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In August, the U.S. Department of Agriculture announced it will move its Economic Research Agency (ERS) out of Washington, D.C., citing a cost savings to be gained by moving some agencies outside the beltway.

ERS is ranked the No. 3 agricultural economics research institution in the world, employing 330 people who provide economic research on and analysis of emerging issues in agriculture, food, the environment and rural America. Interdisciplinary teams comprise economists, sociologists, statisticians, demographers and agricultural experts covering everything from global trade to food safety.

This move has raised concern on a number of issues ranging from brain drain to food safety and the impact of this move on policy. Concern is so great about the damage the move will inflict on the nation’s ability to design and implement effective policy that 42 organizations, including the American Statistical Association, wrote to Congress urging that ERS: stay in the Washington, D.C., area; be protected as an independent statistical agency; and be given the resources needed to maintain the credibility and integrity of its research.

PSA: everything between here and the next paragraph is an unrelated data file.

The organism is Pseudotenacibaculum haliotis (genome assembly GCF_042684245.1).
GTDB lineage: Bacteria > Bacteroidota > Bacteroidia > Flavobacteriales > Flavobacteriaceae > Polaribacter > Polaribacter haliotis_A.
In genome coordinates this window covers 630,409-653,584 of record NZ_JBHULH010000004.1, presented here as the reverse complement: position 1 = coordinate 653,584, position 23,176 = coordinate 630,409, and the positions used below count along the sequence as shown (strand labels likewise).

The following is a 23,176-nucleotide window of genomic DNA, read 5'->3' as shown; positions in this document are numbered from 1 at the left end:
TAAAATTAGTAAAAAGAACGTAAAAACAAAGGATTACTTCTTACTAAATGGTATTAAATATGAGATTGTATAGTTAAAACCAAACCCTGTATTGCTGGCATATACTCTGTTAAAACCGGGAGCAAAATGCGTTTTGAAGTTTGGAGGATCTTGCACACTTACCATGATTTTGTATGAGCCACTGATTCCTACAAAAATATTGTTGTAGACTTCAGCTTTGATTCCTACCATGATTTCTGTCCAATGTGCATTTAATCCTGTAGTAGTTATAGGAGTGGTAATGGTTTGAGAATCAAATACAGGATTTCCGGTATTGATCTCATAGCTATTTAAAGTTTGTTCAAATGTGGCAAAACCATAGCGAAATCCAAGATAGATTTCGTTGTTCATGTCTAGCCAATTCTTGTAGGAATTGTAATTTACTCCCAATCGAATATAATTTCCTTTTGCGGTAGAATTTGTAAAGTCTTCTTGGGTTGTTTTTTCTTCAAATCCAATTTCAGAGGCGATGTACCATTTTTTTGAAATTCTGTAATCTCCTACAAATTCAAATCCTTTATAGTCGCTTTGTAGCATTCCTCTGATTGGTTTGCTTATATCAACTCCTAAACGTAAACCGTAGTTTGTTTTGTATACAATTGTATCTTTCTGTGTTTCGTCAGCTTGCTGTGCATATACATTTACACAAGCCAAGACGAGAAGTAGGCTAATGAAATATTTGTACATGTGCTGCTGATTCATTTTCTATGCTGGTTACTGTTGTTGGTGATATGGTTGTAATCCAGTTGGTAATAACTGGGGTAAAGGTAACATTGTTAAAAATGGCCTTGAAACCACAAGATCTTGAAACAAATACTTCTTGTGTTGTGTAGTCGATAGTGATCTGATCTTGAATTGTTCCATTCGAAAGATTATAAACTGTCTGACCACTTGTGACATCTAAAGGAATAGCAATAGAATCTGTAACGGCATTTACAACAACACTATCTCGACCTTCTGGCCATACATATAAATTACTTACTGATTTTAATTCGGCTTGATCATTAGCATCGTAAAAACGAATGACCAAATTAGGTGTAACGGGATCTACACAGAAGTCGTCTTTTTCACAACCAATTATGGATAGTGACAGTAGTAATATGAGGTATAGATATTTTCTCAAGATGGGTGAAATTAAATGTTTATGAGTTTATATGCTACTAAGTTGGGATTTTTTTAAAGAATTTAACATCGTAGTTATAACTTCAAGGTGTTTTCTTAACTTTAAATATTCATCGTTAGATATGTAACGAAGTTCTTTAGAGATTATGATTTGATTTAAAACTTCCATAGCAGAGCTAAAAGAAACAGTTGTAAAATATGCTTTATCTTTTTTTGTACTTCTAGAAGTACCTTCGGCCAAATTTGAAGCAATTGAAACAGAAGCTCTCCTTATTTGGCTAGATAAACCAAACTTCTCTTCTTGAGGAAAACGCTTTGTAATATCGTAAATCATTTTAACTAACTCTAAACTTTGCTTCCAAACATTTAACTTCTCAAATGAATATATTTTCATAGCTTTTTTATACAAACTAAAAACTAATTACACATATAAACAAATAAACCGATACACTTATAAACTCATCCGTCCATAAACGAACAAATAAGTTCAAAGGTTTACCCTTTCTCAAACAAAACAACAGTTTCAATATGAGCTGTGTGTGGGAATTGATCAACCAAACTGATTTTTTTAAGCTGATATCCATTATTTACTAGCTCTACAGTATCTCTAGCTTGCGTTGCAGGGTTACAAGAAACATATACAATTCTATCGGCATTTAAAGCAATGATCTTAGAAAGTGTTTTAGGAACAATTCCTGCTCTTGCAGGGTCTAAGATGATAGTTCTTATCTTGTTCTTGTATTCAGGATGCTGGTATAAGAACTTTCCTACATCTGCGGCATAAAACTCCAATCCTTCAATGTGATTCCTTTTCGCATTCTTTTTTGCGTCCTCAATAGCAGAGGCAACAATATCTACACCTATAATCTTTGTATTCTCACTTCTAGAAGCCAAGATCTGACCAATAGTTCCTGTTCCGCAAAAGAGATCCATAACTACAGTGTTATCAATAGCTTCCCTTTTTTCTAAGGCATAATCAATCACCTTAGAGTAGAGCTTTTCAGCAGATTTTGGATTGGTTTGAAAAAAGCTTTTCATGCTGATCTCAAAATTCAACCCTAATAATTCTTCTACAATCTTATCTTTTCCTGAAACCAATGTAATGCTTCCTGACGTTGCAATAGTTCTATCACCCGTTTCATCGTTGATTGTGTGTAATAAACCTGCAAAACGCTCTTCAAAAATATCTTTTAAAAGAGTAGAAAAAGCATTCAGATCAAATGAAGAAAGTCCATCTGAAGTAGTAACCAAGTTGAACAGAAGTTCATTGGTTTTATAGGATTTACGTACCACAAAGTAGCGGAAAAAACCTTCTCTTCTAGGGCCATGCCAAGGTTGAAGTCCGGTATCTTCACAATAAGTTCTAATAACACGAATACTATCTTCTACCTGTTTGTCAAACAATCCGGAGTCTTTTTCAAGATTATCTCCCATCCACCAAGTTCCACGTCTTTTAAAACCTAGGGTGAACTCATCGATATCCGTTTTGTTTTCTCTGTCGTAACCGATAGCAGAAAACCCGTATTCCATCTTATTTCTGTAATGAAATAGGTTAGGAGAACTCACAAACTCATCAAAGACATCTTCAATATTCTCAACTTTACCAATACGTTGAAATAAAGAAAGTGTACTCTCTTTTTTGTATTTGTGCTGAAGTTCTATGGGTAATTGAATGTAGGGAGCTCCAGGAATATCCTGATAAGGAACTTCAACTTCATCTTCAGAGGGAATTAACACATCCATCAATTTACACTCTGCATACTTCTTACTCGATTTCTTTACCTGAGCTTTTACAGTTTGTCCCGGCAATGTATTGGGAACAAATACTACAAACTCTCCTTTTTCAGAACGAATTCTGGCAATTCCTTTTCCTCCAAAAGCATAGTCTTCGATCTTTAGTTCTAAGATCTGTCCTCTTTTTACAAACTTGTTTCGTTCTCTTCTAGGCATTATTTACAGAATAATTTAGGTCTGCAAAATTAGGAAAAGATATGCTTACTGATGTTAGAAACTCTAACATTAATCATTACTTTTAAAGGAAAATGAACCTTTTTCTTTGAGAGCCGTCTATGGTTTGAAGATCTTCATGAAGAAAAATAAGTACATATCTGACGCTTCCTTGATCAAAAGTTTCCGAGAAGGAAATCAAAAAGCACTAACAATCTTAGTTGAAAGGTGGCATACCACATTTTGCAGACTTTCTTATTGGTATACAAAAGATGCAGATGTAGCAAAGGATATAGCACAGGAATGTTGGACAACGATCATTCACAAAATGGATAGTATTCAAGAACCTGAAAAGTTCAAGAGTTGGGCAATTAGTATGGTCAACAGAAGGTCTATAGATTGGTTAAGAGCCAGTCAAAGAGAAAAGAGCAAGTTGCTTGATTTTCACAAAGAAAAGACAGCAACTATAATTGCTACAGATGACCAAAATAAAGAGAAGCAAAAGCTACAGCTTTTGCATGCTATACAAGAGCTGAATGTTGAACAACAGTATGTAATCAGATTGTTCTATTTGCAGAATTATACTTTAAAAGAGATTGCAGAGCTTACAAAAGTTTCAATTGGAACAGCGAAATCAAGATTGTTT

“In a stroke, an agency that took a century to build, an agency that contributes absolutely vital knowledge about farming, agriculture and rural America, will be set back decades,” says Lisa LaVange, American Statistical Association president. “That is just too big a loss to evidence-based policymaking in our food, agriculture and the rural economy.”